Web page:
Journey Tracker – Green Means Good; Red Means I Have Questions

Journey Tracker – Green Means Good; Red Means I Have Questions was originally written by actonacademy on

We call it Journey Tracker and it’s a bit more nuanced than the title of this post – but not by much.

Eagles set goals every day, receive their quest, civilization and writing challenges AND post their work on Acton Academy’s Journey Tracker.  We parents have daily and immediate access to all of our children’s work and can see the status of their progression whenever we want.

But there is a catch. It takes my personal responsibility as a parent to be informed. The good news is that it’s not complicated.  And there is satisfaction, even joy, in being informed about my children’s progress and seeing the work they are doing. The bad news is that your guides aren’t going to spoon-feed you. We trust you to take charge of being personally informed.

Here’s how you can be armed to ask the best questions of your child and know exactly where they are in terms of moving to the next level or studio:

Login to Journey Tracker.  (Or ask your child to do this for you if you don’t yet have the login credentials.) Look at your child’s badge plan – the big map of their learning that you signed off on – and where they are in terms of completing their plan.

When you see green, you know that work is finished. Green = good.

When you see red, it means it was not. This is not always bad because there are different scenarios for why a goal was not completed. Red means it’s time to ask the question: Why is this red?

Now you get to have a meaningful conversation and inject some good old fashioned love, support, encouragement or trouble-shooting as needed.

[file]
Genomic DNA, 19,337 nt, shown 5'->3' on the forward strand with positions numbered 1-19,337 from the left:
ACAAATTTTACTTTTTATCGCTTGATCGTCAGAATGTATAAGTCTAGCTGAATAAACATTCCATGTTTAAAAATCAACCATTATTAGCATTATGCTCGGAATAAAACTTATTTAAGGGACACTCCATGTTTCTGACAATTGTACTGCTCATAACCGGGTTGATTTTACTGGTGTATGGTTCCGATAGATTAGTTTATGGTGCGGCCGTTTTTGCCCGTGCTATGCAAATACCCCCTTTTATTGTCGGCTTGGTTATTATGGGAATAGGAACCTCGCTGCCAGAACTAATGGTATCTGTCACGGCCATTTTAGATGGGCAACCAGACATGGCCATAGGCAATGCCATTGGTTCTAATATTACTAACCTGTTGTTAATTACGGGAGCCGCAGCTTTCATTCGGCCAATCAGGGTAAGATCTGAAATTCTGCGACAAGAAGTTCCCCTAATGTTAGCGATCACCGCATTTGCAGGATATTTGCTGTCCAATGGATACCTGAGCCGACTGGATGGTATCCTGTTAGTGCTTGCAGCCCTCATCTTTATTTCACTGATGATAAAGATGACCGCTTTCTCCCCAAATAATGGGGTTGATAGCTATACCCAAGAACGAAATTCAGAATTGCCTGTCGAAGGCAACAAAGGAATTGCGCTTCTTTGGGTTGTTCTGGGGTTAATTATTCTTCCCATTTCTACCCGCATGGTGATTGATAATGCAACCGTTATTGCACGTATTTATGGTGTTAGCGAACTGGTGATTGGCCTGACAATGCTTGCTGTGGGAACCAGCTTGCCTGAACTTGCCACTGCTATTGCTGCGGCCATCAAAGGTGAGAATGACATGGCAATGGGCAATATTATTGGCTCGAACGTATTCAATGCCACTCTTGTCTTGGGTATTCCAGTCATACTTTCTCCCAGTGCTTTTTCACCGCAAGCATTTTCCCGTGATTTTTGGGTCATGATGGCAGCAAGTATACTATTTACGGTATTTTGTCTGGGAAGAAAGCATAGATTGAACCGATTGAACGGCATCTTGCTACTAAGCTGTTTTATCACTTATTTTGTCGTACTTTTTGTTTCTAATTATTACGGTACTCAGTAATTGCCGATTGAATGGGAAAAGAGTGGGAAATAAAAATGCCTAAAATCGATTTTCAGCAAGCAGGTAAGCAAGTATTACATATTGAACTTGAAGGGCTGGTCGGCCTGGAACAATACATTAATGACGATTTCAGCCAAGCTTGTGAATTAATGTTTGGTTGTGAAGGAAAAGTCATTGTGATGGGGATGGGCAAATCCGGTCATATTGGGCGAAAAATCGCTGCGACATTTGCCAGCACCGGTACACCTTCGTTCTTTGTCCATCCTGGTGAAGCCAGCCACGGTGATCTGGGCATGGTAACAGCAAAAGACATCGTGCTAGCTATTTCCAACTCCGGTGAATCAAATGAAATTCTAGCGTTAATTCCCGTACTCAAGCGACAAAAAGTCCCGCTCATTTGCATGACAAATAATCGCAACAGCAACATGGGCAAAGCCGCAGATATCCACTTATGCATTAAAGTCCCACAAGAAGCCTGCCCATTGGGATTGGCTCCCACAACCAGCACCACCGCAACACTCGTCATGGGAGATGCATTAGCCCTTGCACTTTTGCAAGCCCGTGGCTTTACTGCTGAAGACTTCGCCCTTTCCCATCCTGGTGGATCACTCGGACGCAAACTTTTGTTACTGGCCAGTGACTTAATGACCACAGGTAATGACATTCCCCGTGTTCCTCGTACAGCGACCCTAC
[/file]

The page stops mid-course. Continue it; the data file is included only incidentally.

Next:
Don’t do this every day. That’s called micromanaging and gets annoying for your hard-working Eagle. Once a week is a nice stride or even bimonthly.

Enjoy this amazing tool and thank Mr. Reed when you see him.


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Take Advice from the Ancient Greeks: Play Board Games

Take Advice from the Ancient Greeks: Play Board Games was originally written by actonacademy on

It’s as basic to the human experience as hunting and gathering food. And we have the ancient Greeks, Mesopotamians and Persians to thank. With the invention of board games came a way for humans to learn, play, grow and strengthen family bonds.

We use games in the Acton Academy studios often – as a reward for hard work and as a tool for learning strategic thinking, mathematics, writing and design concepts.

If you don’t yet have Game Night as part of your family life, I highly recommend it. Here’s why: For the very young, games teach the basic concepts of rules and staying within limits and how to deal with frustration. As your children get older, the power of games grows as a tool for learning probability and pattern detection. More importantly, games forge intimate family bonds as we learn about each other, laugh, get mad, resolve things and move on. Having fun together is an act of intimacy when done well.

When my children were young, we played lots of games but I did NOT have fun. I struggled with the balance between letting them win and ensuring they lose. Uno got boring for me and I got annoyed when one of my boys would lose badly. But we did it anyway. They grew and I grew.

Now on family vacations, we just need a deck of cards and our evenings are filled with rip-roaring poker games, Spades tournaments and Hearts competitions. We don’t miss our screens in the least and I wouldn’t trade those hours for the treasure of King Tut’s tomb.

Give it a whirl. Here are some top favorites: Dominoes, Blokus, Chess, Hangman, I Spy, Apples to Apples, Monopoly and, yes Uno.


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My Child is Stuck and It Makes Me Mad

My Child is Stuck and It Makes Me Mad was originally written by actonacademy on